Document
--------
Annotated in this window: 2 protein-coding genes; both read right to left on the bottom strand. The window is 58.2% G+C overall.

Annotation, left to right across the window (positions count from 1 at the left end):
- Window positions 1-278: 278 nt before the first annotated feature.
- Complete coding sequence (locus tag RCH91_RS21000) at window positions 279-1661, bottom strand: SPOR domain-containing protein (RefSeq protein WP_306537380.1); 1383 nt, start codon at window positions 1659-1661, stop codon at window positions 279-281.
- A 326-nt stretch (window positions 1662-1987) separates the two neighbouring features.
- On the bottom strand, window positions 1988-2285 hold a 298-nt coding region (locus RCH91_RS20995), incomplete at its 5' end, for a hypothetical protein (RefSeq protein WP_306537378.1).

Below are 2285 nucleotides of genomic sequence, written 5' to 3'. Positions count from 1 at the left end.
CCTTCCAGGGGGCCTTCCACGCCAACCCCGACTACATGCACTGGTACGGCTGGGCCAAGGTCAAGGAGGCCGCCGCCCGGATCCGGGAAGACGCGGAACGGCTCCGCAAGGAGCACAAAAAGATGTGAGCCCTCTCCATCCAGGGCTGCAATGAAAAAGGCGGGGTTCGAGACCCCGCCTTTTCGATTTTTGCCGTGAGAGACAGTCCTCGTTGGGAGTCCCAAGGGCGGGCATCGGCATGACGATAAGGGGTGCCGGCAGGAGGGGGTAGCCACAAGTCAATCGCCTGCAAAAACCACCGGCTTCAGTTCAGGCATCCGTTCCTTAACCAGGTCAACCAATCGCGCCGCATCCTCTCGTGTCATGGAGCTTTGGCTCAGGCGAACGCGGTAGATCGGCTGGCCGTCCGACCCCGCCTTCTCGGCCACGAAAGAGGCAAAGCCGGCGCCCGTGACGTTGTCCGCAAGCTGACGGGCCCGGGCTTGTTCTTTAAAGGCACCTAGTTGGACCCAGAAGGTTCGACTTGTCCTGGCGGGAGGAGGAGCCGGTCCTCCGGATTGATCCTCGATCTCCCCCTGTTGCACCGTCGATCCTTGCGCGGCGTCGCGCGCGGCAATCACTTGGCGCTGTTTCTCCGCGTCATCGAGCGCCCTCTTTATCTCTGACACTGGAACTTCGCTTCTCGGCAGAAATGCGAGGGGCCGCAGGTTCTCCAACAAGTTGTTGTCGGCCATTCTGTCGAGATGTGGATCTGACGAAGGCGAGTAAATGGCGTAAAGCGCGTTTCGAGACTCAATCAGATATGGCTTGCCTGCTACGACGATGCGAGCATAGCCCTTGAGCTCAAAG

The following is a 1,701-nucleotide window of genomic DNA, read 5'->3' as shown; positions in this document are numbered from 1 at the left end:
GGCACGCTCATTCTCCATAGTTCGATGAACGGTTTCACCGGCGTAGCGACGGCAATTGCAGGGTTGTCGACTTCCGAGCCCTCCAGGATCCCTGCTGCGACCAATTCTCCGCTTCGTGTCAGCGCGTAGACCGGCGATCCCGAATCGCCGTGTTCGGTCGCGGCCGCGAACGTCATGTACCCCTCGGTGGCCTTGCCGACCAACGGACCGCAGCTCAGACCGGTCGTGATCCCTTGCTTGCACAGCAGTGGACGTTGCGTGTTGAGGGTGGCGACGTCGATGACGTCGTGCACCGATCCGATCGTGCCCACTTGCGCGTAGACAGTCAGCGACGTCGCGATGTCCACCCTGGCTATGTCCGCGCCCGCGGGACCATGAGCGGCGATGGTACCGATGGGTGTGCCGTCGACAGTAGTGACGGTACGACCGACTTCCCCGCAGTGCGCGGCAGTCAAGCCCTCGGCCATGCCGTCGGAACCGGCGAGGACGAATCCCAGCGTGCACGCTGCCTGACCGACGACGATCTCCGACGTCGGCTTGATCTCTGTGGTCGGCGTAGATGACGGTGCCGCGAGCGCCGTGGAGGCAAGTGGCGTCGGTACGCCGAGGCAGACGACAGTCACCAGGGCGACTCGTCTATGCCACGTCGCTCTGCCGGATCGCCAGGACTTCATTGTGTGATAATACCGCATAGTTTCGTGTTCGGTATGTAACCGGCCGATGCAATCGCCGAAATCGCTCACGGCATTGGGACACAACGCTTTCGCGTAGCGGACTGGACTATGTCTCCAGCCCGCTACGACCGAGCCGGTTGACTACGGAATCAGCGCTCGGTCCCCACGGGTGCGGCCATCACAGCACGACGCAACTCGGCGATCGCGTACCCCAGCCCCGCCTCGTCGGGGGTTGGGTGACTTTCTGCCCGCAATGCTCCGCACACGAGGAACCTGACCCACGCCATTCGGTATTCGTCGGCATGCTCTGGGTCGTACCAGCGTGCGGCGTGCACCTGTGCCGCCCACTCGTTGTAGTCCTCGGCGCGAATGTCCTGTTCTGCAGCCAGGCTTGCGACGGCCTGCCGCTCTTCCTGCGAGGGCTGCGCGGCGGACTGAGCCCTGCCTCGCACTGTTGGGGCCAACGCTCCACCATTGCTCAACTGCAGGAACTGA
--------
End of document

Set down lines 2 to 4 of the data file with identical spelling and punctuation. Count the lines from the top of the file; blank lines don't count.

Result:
Annotation, left to right across the window (positions count from 1 at the left end):
- Window positions 1-278: 278 nt before the first annotated feature.
- Complete coding sequence (locus tag RCH91_RS21000) at window positions 279-1661, bottom strand: SPOR domain-containing protein (RefSeq protein WP_306537380.1); 1383 nt, start codon at window positions 1659-1661, stop codon at window positions 279-281.